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Palestinian Arab Music

A Maqam Tradition in Practice

This long-awaited project presents the results of a major research effort to determine the parameters of the stylistic variability of Arab folk music in Israel. Central to this old and highly improvised musical tradition is a unique modal framework that combines the concept of maqam—the foundation of Arab music theory—with other characteristics, including those of the text. Palestinian Arab Music is a comprehensive analysis of this music as actually practiced, examining both musical and nonmusical factors, their connection with the traits of individual performers, and their interaction with sociocultural phenomena.

Working initially with their own 1957 invention, the Cohen-Katz Melograph, and later with computers, Dalia Cohen and Ruth Katz recorded and digitized several hundred Palestinian music performances. The authors analyzed the musical tradition in light of its main variables. These include musical parameters, modal frameworks, the form and structure of the music, its poetic texts, and aspects of the social functions of the tradition. As a result of their study, the vexed aspect of intonation in practice is revealed to exist in a special relationship with the scale systems or maqamat, which are in turn of great importance to organizing the music and determining its modal systems.

416 pages | 1 map, 107 figures, 10 tables, 1 compact disc, 60 musical examples | 6 x 9 | © 2004

Chicago Studies in Ethnomusicology

Middle Eastern Studies

Music: Ethnomusicology


"Palestinian Arab Music is a milestone in scholarship.  With great sophistication Dalia Cohen and Ruth Katz apply modern technological tools to decipher, measure, and describe musical Palestinian performances, and thereby address issues of aesthetics, of individual creativity and traditional conventions, regional differentiation, and contextual factors in the production of music. Their quantification of qualitative musical values avoids the mechanic analysis and insightfully describes Arab singing as a multi-dimensional cultural performance. The application of their method to musical performances in other cultures and other regions will open up new horizons in the study of folklore and traditional music."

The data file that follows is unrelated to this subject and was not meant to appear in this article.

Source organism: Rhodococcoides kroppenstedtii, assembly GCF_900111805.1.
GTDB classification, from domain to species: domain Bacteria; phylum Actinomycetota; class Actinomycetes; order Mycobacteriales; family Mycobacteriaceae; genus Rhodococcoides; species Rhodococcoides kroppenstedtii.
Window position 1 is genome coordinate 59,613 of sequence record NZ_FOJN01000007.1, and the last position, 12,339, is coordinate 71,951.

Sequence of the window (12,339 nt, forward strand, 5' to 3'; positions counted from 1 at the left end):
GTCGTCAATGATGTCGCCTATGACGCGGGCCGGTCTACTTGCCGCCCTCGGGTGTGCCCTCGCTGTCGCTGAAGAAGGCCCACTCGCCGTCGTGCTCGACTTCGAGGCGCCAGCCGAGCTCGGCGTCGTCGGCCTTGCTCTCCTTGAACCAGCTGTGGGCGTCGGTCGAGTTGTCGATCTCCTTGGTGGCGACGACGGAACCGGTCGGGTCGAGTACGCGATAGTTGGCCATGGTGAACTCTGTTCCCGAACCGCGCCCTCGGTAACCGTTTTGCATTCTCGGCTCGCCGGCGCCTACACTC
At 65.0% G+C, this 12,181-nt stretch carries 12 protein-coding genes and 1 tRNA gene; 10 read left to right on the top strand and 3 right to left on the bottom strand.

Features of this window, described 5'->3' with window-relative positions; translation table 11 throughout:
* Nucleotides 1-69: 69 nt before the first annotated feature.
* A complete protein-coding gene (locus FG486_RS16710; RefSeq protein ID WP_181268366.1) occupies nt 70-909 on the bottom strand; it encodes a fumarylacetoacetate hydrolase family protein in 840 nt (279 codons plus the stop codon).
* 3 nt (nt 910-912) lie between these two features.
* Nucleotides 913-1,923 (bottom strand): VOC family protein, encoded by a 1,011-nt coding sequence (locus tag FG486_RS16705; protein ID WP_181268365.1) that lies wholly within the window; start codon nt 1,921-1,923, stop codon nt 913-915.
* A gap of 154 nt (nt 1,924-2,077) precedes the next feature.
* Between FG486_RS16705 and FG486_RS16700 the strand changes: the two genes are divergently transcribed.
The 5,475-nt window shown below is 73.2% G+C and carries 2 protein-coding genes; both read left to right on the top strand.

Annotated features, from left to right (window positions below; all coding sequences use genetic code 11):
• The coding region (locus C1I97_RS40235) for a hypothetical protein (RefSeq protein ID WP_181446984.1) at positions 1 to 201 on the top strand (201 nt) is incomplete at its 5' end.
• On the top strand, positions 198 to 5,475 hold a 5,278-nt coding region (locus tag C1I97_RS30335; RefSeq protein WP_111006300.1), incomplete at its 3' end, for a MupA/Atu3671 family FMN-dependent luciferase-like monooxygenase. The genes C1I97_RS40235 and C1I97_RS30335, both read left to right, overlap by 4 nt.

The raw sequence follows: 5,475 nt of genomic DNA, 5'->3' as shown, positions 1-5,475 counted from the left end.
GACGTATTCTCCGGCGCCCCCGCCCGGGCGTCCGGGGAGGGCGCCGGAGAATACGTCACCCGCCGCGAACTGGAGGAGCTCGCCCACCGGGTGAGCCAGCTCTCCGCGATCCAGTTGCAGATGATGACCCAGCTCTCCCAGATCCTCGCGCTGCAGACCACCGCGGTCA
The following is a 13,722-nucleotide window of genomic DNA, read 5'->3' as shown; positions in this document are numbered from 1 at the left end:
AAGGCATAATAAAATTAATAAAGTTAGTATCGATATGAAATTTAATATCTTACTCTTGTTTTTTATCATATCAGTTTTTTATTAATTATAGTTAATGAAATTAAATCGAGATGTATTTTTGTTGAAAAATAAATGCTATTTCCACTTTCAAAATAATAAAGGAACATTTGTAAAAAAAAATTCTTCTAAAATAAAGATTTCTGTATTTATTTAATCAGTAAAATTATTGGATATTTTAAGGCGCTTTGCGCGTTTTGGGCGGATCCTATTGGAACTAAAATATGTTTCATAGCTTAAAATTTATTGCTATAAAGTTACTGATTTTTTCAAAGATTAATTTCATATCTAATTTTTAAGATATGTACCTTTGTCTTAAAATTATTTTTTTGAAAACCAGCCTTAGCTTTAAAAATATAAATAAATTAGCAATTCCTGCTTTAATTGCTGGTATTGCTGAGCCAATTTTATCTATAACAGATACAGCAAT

Dan Ben-Amos | Dan Ben-Amos

"It is delightful to see the results of the authors’ decades-long study of Palestinian Arab music. Working on their systematic collection of songs recorded in the 1960s and using a variety of analytic tools, Dalia Cohen and Ruth Katz here provide a remarkable example of methodological and analytic sophistication that will delight those interested in the analysis of sounds and in ethnomusicological methodology."

Anthony Seeger | Anthony Seeger

Table of Contents

1. The Research Topic, Problems, Objectives, and the Tradition Studied
1.1. On Studying the Practice of an Oral Tradition
1.2. The Group and Its Tradition
2. The Performing Group
2.1. Theoretical Considerations
2.2. Variables That Affect Performance
2.3. A Brief Biographical Sketch of a Creative Performer
3. Pitch and the Maqamat
3.1. Intonation
3.2. Collections of Notes
3.3. The Functions of Important Notes
3.4. Melodic Intervals
3.5. Range
3.6. Motives
3.7. The Phrase Unit
3.8. Summary: A Comparison of the Maqamat by Pitch Factors
4. Rhythm and Structure
4.1. Duration
4.2. Density Tempo
4.3. Beat and Tempo
4.4. Meter
4.5. Form
4.6. Summary
5. Melisma and Style
5.1. On the Nature of Melismata
5.2. Studying Melismata: Methods, Examples, and Findings
5.3. Summary
6. The Text
6.1. General Characteristics of the Texts Examined
6.2. The Main Structural Components of the Text: Poetic Meter and Rhyme
6.3. Summary
7. Musicpoetic Frames
7.1. Theoretical Background
7.2. Findings
7.3. Summary
8. The Performer’s Role in Shaping the Performance
8.1. The Effect of Types of Performers on Some Significant Musical Components
8.2. The Boundaries of Creativity in Folk Tradition: The Individual Performer
The Musical Components
The Framework of the Maqamat
The Connection with Extramusical Factors
The Methodological Model
Appendix 1. A Selection of Twenty-Eight Songs Representing the Repertoire
The Selection of Songs and Manner of Presentation
On the Transcription of the Music and Texts
Songs on the Compact Disc
Melographic Output for Songs 1, 4, and 10
Analysis of the Texts of Songs 2 and 13
Appendix 2. The Structure of the Traditional Village Wedding
Appendix 3. Research Questionnaires
Appendix 4. Poetic Structure as a Kind of Musical Regularity: A Comparison of Arabic Poetic Traditions, the Oral Palestinian, and the Written Medieval Spanish

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